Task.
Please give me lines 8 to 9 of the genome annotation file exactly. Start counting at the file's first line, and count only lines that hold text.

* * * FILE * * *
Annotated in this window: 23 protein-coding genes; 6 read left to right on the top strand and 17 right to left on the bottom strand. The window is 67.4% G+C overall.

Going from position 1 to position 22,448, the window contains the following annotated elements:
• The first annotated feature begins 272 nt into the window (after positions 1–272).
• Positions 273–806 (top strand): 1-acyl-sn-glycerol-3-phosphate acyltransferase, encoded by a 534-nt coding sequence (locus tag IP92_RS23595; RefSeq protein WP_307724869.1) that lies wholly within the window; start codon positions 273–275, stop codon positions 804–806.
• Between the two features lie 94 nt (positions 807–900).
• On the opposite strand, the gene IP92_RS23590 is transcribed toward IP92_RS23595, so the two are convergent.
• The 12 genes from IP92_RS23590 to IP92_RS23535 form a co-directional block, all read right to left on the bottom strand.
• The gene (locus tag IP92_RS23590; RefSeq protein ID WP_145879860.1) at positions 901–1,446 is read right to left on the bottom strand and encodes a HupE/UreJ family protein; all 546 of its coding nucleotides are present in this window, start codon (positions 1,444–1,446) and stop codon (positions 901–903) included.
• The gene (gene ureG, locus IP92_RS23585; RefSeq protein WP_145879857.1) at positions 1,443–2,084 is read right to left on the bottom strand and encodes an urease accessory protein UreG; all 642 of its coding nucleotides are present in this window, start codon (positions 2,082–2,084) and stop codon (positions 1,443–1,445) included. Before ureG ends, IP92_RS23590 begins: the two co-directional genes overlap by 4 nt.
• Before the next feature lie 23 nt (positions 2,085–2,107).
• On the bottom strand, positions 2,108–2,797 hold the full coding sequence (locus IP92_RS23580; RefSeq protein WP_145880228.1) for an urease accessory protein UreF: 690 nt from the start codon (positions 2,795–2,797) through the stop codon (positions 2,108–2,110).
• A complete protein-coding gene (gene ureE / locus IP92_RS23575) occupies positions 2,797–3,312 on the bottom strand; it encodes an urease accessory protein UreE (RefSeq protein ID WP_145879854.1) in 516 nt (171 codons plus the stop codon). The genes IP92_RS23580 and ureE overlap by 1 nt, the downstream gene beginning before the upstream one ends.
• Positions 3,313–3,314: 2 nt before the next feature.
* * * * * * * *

• The gene (locus tag IP92_RS23590; RefSeq protein ID WP_145879860.1) at positions 901–1,446 is read right to left on the bottom strand and encodes a HupE/UreJ family protein; all 546 of its coding nucleotides are present in this window, start codon (positions 1,444–1,446) and stop codon (positions 901–903) included.
• The gene (gene ureG, locus IP92_RS23585; RefSeq protein WP_145879857.1) at positions 1,443–2,084 is read right to left on the bottom strand and encodes an urease accessory protein UreG; all 642 of its coding nucleotides are present in this window, start codon (positions 2,082–2,084) and stop codon (positions 1,443–1,445) included. Before ureG ends, IP92_RS23590 begins: the two co-directional genes overlap by 4 nt.